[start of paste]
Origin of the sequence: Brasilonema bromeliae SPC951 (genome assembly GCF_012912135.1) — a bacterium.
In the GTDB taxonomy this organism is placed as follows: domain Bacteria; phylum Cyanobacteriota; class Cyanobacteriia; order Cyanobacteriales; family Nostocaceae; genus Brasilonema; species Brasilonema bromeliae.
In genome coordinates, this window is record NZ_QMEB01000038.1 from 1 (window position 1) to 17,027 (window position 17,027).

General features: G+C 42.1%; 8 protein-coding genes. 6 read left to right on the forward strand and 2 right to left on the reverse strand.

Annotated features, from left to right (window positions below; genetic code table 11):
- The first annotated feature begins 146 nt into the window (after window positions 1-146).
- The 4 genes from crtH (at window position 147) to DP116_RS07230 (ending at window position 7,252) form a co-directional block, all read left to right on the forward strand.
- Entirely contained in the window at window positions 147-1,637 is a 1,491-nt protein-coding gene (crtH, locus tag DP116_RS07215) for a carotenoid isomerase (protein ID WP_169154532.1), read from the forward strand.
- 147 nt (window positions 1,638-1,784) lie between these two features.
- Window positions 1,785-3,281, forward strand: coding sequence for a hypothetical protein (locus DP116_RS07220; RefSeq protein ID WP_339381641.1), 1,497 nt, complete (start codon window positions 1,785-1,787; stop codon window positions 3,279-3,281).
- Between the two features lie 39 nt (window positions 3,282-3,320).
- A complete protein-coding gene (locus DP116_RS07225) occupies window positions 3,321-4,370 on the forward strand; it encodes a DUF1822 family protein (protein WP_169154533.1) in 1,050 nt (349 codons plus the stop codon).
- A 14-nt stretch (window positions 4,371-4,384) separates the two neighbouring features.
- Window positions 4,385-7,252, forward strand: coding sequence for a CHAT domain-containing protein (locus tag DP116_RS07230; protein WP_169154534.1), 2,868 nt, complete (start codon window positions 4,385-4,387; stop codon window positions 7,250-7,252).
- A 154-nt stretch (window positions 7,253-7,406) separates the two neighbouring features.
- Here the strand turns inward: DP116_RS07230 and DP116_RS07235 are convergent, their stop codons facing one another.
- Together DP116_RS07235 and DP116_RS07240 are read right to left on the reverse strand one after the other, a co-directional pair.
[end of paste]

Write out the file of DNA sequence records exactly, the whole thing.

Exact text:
Origin of the sequence: Brasilonema bromeliae SPC951 (genome assembly GCF_012912135.1) — a bacterium.
In the GTDB taxonomy this organism is placed as follows: domain Bacteria; phylum Cyanobacteriota; class Cyanobacteriia; order Cyanobacteriales; family Nostocaceae; genus Brasilonema; species Brasilonema bromeliae.
In genome coordinates, this window is record NZ_QMEB01000038.1 from 1 (window position 1) to 17,027 (window position 17,027).

General features: G+C 42.1%; 8 protein-coding genes. 6 read left to right on the forward strand and 2 right to left on the reverse strand.

Annotated features, from left to right (window positions below; genetic code table 11):
- The first annotated feature begins 146 nt into the window (after window positions 1-146).
- The 4 genes from crtH (at window position 147) to DP116_RS07230 (ending at window position 7,252) form a co-directional block, all read left to right on the forward strand.
- Entirely contained in the window at window positions 147-1,637 is a 1,491-nt protein-coding gene (crtH, locus tag DP116_RS07215) for a carotenoid isomerase (protein ID WP_169154532.1), read from the forward strand.
- 147 nt (window positions 1,638-1,784) lie between these two features.
- Window positions 1,785-3,281, forward strand: coding sequence for a hypothetical protein (locus DP116_RS07220; RefSeq protein ID WP_339381641.1), 1,497 nt, complete (start codon window positions 1,785-1,787; stop codon window positions 3,279-3,281).
- Between the two features lie 39 nt (window positions 3,282-3,320).
- A complete protein-coding gene (locus DP116_RS07225) occupies window positions 3,321-4,370 on the forward strand; it encodes a DUF1822 family protein (protein WP_169154533.1) in 1,050 nt (349 codons plus the stop codon).
- A 14-nt stretch (window positions 4,371-4,384) separates the two neighbouring features.
- Window positions 4,385-7,252, forward strand: coding sequence for a CHAT domain-containing protein (locus tag DP116_RS07230; protein WP_169154534.1), 2,868 nt, complete (start codon window positions 4,385-4,387; stop codon window positions 7,250-7,252).
- A 154-nt stretch (window positions 7,253-7,406) separates the two neighbouring features.
- Here the strand turns inward: DP116_RS07230 and DP116_RS07235 are convergent, their stop codons facing one another.
- Together DP116_RS07235 and DP116_RS07240 are read right to left on the reverse strand one after the other, a co-directional pair.